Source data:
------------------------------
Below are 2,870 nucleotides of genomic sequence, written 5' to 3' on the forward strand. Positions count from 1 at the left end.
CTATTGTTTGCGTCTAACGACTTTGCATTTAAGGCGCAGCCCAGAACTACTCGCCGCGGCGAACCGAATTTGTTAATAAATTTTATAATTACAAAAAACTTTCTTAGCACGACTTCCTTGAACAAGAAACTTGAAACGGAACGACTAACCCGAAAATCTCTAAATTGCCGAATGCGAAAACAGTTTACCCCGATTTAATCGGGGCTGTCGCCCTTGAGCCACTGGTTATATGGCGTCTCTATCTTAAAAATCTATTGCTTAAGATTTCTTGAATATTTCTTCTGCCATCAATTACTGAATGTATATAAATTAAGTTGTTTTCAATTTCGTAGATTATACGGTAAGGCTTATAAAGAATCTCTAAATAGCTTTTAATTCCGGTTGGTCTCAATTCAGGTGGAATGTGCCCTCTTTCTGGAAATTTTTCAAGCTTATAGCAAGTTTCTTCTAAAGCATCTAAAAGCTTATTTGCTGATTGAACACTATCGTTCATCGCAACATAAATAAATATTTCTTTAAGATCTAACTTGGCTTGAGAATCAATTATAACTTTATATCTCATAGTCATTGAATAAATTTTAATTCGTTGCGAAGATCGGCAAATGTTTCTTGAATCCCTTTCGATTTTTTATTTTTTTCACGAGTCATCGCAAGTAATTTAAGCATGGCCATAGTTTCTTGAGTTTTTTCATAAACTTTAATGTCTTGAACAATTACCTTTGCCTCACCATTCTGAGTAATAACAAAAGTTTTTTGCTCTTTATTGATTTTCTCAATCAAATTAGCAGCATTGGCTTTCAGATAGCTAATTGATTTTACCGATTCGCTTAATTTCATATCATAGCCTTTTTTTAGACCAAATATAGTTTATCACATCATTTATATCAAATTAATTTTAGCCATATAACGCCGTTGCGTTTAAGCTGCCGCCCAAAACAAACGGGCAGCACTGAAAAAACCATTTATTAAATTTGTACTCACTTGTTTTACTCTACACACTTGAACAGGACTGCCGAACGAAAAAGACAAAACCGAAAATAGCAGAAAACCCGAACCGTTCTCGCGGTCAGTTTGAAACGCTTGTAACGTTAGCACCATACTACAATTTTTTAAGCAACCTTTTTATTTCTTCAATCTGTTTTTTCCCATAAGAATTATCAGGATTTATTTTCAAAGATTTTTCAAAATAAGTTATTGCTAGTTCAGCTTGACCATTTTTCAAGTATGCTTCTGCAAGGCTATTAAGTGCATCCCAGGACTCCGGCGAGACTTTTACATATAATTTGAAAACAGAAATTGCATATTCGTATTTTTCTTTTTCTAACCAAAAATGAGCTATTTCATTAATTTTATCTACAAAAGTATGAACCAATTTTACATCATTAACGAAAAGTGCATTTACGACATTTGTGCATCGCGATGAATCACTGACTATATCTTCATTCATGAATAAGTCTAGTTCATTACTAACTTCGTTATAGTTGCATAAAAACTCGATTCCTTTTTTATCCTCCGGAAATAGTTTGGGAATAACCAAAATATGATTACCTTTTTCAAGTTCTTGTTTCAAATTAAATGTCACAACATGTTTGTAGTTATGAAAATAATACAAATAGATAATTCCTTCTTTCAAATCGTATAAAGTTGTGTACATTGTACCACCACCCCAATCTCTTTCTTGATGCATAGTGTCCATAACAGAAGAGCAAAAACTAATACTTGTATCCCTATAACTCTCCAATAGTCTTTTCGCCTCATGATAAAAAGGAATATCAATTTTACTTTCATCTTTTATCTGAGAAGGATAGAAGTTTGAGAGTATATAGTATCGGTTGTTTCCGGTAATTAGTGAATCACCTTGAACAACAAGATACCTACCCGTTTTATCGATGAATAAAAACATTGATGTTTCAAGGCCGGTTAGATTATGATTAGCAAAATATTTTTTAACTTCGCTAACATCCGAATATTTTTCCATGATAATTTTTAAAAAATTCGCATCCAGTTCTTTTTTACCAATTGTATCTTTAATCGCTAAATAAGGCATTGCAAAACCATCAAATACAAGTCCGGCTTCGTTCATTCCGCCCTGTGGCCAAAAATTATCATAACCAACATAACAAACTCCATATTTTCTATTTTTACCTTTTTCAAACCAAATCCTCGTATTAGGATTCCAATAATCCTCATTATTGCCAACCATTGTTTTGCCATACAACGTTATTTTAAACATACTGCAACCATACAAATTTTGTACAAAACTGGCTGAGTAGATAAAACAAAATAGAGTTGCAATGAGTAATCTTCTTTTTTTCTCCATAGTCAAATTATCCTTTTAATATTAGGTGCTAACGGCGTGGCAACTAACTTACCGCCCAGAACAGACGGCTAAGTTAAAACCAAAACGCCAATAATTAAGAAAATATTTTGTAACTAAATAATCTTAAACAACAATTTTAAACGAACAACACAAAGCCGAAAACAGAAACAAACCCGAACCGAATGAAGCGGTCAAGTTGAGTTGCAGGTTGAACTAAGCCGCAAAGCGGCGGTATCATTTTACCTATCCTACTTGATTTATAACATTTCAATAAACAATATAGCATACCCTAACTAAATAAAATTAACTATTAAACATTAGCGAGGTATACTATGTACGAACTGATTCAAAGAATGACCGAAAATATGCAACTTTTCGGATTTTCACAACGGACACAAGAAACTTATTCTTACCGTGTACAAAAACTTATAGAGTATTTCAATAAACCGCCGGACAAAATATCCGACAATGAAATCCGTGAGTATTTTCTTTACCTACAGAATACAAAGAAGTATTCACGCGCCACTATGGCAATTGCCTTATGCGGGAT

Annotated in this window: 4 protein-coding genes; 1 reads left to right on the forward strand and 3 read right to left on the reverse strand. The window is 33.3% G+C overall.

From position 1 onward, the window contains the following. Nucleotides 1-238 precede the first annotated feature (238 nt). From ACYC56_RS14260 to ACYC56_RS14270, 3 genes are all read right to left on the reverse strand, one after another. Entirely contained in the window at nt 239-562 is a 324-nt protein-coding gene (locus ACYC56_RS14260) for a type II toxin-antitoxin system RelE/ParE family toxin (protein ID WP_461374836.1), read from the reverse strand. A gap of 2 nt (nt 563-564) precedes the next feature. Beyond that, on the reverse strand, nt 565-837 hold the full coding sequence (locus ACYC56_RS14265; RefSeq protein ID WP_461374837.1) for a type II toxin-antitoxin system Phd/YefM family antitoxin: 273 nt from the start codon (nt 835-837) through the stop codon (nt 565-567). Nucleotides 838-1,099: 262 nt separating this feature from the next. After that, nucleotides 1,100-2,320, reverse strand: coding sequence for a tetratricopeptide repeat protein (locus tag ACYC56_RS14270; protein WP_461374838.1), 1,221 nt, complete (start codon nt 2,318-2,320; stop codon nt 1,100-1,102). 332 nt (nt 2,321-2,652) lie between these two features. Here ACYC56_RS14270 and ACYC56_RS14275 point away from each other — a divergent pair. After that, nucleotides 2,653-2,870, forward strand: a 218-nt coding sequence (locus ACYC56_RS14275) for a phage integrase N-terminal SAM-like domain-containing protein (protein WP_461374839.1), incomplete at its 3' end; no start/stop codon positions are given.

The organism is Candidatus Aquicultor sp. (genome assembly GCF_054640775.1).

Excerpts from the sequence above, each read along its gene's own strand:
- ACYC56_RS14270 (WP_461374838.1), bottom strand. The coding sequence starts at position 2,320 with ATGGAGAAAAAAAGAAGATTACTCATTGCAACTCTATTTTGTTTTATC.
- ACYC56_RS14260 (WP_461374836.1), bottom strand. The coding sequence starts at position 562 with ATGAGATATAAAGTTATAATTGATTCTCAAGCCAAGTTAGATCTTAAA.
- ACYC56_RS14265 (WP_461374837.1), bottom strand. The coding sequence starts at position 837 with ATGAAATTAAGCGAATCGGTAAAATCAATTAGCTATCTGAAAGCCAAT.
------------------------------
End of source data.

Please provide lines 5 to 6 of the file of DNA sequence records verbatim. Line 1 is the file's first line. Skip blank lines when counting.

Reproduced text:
The organism is Candidatus Aquicultor sp. (genome assembly GCF_054640775.1).

Excerpts from the sequence above, each read along its gene's own strand: